I stand by my earlier post’s analysis of current Supreme Court doctrine, but my criticism of Judge Hudson begged too many questions. Whether Judge Hudson is censurable for his mis-“synthesis” of Supreme Court doctrine depends, in part, on whether it is appropriate for federal district judges to issue performative opinions – opinions aimed at making new law instead of applying current law.
There are strong democratic reasons – assuming Congress is a democratic body – for preferring that federal district judges apply the law instead of make it. Unlike Supreme Court justices – who, everybody’s contrary representations notwithstanding, are appointed in large part based on the Senate’s perception of their judicial lawmaking abilities – federal district judges are not appointed to be lawmakers. Because they have not been entrusted with legislative powers by our democratic processes, it is undemocratic for them to aim their opinions at making new laws.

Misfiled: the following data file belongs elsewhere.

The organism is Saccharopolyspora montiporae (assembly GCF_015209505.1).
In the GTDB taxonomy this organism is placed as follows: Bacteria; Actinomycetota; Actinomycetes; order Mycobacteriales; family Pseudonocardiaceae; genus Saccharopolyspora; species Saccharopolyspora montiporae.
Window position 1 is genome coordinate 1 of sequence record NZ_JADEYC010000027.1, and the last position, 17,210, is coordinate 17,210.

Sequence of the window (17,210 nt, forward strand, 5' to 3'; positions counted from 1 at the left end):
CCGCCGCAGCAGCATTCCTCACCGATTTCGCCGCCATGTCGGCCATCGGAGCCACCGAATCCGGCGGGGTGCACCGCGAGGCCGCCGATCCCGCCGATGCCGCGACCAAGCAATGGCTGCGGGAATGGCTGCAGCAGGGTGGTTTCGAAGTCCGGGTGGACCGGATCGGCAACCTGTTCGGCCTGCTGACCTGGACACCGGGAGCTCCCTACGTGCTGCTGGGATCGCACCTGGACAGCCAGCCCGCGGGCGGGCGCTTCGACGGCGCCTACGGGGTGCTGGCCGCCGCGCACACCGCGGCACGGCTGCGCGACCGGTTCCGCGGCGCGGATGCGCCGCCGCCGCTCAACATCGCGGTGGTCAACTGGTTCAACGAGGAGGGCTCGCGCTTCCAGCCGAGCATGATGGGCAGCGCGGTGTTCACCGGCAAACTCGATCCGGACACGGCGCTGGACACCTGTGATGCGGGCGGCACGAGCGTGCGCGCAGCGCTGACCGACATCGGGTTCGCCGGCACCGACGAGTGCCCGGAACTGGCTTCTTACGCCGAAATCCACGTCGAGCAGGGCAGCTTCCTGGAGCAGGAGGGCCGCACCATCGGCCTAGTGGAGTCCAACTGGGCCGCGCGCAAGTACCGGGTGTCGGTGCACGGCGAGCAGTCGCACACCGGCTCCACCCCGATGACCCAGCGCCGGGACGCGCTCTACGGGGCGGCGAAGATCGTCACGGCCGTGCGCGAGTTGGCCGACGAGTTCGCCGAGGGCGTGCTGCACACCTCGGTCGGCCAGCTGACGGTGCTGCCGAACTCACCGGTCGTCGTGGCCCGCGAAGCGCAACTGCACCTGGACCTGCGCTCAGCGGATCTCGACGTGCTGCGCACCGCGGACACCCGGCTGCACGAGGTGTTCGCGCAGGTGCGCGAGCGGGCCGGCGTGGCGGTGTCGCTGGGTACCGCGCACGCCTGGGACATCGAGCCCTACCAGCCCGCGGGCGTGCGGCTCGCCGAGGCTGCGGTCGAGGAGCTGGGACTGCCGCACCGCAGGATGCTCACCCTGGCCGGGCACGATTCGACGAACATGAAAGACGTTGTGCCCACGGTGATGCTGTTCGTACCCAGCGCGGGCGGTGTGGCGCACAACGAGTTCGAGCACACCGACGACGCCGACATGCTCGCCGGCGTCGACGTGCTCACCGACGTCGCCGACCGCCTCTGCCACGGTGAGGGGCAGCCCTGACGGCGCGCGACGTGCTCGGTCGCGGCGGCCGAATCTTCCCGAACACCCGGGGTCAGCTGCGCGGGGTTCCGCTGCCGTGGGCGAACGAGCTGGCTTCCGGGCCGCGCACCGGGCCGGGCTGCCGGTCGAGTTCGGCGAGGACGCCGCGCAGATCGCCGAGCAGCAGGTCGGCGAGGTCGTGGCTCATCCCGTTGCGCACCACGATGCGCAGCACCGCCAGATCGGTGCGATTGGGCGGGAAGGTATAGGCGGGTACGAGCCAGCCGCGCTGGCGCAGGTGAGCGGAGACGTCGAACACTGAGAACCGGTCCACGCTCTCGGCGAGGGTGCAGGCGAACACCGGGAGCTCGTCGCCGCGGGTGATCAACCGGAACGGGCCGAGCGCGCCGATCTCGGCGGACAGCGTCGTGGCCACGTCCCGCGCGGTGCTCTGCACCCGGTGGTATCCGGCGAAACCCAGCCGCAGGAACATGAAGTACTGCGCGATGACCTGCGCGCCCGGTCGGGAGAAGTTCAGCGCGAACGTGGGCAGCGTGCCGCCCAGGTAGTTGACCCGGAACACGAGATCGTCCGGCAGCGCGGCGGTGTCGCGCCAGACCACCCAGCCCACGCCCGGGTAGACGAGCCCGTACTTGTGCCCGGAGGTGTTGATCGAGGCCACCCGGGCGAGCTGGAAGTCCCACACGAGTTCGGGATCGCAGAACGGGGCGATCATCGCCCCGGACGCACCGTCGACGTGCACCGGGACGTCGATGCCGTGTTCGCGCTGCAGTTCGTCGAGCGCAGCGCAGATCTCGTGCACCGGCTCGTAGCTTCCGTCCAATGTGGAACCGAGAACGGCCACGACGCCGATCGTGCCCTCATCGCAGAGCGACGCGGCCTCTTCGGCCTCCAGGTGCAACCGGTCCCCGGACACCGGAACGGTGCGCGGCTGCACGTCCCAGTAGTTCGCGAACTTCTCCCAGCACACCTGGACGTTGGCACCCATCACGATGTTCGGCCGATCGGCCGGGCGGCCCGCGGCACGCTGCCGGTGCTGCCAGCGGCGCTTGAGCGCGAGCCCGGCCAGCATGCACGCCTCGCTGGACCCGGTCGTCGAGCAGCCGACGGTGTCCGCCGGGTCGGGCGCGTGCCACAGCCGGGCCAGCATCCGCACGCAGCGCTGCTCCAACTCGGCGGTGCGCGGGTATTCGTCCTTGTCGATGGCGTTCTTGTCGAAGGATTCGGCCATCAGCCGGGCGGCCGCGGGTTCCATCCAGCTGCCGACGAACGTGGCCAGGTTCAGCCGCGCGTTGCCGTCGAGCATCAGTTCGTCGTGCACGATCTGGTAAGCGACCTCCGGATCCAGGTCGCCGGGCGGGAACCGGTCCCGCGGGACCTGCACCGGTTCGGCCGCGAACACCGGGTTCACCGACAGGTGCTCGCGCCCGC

On the other hand, there are consequentialist considerations in favor of lawmaking efforts at the district level (even if Hudson’s particular effort isn’t desirable). Federal district judges tend to be well-educated, which arguably correlates positively with the policies they prefer being wise. So federal district judges will tend to promote good policies, which is a powerful reason for endorsing their making new laws.
Note, though, that this is all pretty academic. My hunch is that federal district judges aren’t often in the position of being likely to influence the final, national, form of a given federal law.